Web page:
Since their accidental discovery in the early 20th century, antibiotics have come to play a major part in medical treatment. The commercial production of antibiotics began in the mid-1940s. It is hard to know the exact number of lives this medical advance has saved, but it must be many millions. However, this wonder drug still has its limits. Seventy years after antibiotics came into use there are real concerns about whether they are over-prescribed, and the extent that bacteria might have become resistant to these treatments. Some fear the world slipping back to face once again the public health challenges of the pre-antibiotic era.
Bacterial resistance to antibiotics is a natural process. Bacteria have implanted within them the capability to resist the medications developed to eradicate them. At the same time, human actions exacerbate the problem. Scientists have discovered that there is a connection between the appearance of resistance to antibiotic medicines given to people and the use of the same antibiotics on farm animals. The most problematic use of antibiotics with farm animals concerns their use as artificial growth boosters rather than curing infectious diseases.
Antibiotics resistance directly affects patients. It takes much longer to cure their illness if the initial course of medicine fails to produce the desired results. Maybe the doctor will have to prescribe a different kind of medicine or use more dangerous toxic substances in an attempt to kill the bacteria. It is easy to grasp the suffering to the individual when a cure that formerly worked well now fails. The cost to society is easier to forget since it takes less immediately obvious forms. For example, the cost of lost days from work and prolonged stays in hospital amount to considerable sums.
Both doctors and people outside the medical profession can help to fight this disturbing trend. Doctors should only prescribe antibiotics when necessary instead of turning to them as the easiest answer to a wide range of health issues. At the same times, patients ought to stop viewing antibiotics as some kind of "magic solution" and so they will cease to pressure the doctor for a prescription." Everyone needs to follow basic hygiene precautions to lessen the risk of infection. Even simple actions like regular hand washing and improving the cleanliness of food preparation, really do make a difference.
Despite the many political and economic divisions in this world, the battle against resistance to antibiotics should be able to unite all countries. People of all age groups and ethnicities have come to rely on these medicines to fight infection. International cooperation enables effective monitoring of the antibiotic resistance phenomenon and the taking of measures to tackle the problem. Starting in 2015, the World Health Organization (WHO) began an annual "Antibiotics: Handle with care" day in the month of November.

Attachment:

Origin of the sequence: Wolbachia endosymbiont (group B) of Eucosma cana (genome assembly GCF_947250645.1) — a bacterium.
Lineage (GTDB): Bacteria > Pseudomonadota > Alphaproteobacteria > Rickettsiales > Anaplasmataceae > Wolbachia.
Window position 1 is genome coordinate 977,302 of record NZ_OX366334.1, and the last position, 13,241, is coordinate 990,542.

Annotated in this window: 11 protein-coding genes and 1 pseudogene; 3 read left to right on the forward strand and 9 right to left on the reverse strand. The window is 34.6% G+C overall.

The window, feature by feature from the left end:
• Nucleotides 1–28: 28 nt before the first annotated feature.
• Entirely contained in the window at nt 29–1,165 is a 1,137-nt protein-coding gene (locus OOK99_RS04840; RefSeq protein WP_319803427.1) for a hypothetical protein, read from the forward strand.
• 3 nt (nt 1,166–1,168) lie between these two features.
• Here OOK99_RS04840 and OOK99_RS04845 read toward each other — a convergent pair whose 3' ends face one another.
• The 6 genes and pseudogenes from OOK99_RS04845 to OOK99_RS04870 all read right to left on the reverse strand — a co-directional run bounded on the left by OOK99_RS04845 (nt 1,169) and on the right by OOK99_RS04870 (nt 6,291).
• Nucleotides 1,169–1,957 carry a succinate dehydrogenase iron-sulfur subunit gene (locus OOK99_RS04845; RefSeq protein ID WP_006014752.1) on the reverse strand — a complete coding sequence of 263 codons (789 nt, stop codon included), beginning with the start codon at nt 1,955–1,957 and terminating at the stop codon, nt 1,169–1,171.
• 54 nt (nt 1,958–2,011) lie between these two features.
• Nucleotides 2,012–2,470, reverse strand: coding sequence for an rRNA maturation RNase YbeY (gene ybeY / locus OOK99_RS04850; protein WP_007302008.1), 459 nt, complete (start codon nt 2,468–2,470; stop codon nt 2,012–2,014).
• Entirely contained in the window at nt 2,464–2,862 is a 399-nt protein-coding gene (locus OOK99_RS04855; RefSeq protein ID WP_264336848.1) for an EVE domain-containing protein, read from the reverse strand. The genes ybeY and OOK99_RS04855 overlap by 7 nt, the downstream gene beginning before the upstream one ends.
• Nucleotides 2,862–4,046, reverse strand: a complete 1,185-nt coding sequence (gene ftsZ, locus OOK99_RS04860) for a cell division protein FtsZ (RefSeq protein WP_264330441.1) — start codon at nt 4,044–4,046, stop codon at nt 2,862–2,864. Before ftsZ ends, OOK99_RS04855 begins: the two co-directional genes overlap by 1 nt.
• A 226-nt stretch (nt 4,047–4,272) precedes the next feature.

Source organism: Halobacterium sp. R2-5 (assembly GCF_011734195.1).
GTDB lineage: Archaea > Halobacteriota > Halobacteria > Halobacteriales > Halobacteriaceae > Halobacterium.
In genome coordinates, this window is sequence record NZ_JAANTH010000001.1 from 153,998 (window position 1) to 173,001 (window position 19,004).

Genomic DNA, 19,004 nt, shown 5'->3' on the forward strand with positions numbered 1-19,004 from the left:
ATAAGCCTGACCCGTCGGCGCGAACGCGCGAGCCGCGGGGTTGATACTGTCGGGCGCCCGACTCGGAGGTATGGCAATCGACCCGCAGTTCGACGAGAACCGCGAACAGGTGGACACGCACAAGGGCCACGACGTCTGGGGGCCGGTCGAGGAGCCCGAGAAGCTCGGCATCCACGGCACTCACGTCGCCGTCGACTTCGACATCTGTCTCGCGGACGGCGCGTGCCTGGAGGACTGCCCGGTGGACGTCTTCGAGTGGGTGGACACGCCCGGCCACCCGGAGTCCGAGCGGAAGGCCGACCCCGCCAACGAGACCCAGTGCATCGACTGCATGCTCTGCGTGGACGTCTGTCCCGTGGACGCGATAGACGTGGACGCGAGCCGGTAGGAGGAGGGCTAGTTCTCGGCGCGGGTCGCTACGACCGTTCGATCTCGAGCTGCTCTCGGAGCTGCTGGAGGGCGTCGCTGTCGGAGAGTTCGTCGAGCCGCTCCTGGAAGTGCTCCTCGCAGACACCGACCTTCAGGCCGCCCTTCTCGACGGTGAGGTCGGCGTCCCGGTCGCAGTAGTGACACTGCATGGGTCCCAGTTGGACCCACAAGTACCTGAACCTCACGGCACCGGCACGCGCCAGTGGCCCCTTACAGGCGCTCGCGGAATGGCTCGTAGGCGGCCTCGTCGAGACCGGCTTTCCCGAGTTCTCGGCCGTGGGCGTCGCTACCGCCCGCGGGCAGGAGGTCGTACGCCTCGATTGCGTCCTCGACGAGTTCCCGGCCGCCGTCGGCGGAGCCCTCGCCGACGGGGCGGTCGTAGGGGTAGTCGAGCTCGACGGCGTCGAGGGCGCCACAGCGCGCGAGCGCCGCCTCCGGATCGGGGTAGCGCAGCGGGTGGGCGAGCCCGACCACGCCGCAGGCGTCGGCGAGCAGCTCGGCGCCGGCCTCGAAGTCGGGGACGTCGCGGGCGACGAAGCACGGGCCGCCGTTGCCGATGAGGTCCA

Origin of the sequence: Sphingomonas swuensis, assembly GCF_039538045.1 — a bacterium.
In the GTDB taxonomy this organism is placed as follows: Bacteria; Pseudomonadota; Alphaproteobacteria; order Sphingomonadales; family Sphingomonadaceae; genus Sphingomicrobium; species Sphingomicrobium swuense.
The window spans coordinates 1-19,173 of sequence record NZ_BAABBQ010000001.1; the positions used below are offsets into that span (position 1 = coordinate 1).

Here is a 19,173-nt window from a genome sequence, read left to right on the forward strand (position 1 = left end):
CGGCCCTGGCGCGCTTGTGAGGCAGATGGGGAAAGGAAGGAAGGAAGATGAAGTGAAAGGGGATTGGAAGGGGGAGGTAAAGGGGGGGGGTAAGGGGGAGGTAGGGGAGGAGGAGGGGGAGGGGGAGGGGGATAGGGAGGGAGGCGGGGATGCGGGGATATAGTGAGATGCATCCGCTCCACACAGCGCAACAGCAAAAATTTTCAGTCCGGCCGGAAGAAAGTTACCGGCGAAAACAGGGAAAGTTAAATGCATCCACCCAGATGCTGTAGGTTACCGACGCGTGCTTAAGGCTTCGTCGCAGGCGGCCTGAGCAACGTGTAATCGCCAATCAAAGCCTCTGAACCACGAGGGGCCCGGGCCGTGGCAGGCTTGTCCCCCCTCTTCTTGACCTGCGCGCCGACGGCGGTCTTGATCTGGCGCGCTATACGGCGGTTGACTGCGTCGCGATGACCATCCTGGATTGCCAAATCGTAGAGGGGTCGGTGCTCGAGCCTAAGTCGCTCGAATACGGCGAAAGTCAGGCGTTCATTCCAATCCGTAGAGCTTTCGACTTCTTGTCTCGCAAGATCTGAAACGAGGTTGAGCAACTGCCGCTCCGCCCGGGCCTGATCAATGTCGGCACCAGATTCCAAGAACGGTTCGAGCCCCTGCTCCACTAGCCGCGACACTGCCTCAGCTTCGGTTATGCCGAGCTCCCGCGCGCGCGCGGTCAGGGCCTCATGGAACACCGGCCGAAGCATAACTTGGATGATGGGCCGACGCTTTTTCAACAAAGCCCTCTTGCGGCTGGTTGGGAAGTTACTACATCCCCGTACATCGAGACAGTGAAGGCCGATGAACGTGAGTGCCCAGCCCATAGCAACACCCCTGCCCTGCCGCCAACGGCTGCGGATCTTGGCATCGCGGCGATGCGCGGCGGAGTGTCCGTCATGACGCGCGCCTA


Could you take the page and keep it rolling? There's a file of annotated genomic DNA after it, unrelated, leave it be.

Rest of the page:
The current list includes pneumonia, tuberculosis and a number of sexually transmitted diseases (STD). There is every sign that the list is expanding. While many public health problems primarily affect, underdeveloped countries, this issue has also become a significant problem in prosperous western countries. Researchers note how resistance seems to increase in line with the ease with which over the counter antibiotics are available in that country, and weak guidelines controlling their use or abuse.
The media often calls the bacteria resistant to antibiotics "superbugs." There are real fears that they could bring on plagues of a dimension comparable to Medieval Europe. A particularly disturbing British government report estimates that in the mid-twenty-first century superbugs might cause as many as twenty deaths per minute! Even taking into account advances in medicine over the next few decades, the availability of treatments for these diseases is far from certain. The United Nations WHO rates the threat from superbugs as serious as the Ebola virus.
Regardless of these frightening predictions of major threats to world health, the statistics already clearly show the damage that antibiotic-resistant bacteria cause in 2017's Center for Disease Control and Prevention reports that a couple of million Americans already have superbug infections. Each year approximately 23,000 die from illnesses linked to such bacteria in them, and the death rate is at a similar level.
These infections spread in some surprising ways. Regular contact with animals easily spreads infections to farm workers. This does not make those who live in cities so much safer. With an estimated three-quarters of the antibiotics used today given to animals, it poses risks for consumers of animal products. So is becoming a vegan the healthiest option? Not necessarily. Supermarkets buy poultry fed with antibiotics, and so bacteria finds its way from the meat counter to green vegetables.
Health organizations encourage doctors to restrict antibiotic drug prescriptions. Certain hospitals have even begun to keep records so they can carefully monitor their use of antibiotics. However, with the majority of antibiotics used on farm animals, the fight against superbugs will make little progress without efforts made to reduce their use in this sector. The European Union has banned farmers using antibiotics to stimulate animal growth. However, in many other countries, no such restrictions are in force.
Despite all the efforts to restrict the spread of antibiotic-resistant bugs, there is every indication that the threat is increasing. Medical researchers are also working hard to develop medications that could neutralize the antibiotic resistance that some bacteria have developed. Such research takes a great deal of time and requires substantial funding. Everyone hopes that the researchers will succeed to meet this challenge. Do not expect to see anything available to doctors in the coming decade.
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